David - yes. Users continue to have a large appetite for email. Especially email that reflects their desires, and their context.

    But it is and will always be stretch to try to push a timely marketing message via email based only on data known at time of message send or 'push'. Because, for the user, when the message has been sent is less important than when it is opened.

    Why? open time latency devalues marketing messages that have expired, or are targeted for another device or place. As long as marketers try to match a marketing message up with a user before they send the message they will risk missing the mark. If the user opens immediately? Maybe it's right for the time...will it be for the place? Where is the user? What device are they on? Can they take advantage of the offer?

    Presenting advertising within email in real time and persistently is actually quite easy now and it doesn't require nearly half the work as 'pushing' messages. Pushing messages based on segmenting can add unnecessary complexity and also is reliant on user reported information, like address. Same goes for mobile. Impossible to determine at send when people will open. Mixing (old) customer database information along with (new) real time data at open is the answer.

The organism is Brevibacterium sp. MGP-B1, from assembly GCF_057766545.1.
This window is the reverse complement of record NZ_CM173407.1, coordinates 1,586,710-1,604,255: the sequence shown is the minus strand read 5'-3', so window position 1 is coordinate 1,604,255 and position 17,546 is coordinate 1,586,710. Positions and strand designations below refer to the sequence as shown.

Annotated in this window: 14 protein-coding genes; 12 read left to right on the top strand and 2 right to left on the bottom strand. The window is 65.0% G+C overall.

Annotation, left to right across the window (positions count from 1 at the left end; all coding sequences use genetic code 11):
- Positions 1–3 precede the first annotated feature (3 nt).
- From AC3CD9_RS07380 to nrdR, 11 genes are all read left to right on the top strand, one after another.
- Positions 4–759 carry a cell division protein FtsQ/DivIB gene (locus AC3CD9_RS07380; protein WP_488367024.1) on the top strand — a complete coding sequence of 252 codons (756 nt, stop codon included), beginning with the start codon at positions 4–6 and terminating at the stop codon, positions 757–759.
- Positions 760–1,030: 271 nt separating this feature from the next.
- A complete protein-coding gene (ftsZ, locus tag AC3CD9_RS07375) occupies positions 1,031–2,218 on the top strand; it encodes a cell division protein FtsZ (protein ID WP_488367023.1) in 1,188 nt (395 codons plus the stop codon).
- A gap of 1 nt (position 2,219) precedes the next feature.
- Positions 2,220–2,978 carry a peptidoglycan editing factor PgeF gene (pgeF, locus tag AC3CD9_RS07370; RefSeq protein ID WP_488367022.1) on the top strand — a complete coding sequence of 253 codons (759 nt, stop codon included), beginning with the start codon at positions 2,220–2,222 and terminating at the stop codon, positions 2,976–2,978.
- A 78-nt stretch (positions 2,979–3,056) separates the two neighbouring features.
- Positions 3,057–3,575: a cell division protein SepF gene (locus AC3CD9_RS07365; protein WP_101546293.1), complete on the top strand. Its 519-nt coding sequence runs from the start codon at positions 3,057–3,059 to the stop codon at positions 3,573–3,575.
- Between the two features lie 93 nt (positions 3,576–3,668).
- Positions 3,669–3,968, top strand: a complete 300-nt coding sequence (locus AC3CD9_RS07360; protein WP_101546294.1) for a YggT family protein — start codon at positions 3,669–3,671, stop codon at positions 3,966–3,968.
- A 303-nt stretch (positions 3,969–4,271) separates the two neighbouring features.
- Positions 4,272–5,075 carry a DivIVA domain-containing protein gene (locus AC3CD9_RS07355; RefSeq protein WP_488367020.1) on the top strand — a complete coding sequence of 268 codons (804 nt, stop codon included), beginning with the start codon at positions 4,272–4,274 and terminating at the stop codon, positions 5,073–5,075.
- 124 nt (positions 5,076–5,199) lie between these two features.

By making these decisions at the time of open, using a real time advertising platform embedded into the email template, marketers can take advantage of the push benefits of email while obtain the immediacy benefits of web display media.

  2. Chris Vinson from Vinson Advertising, March 4, 2013 at 1:52 p.m.

    Thanks David and David!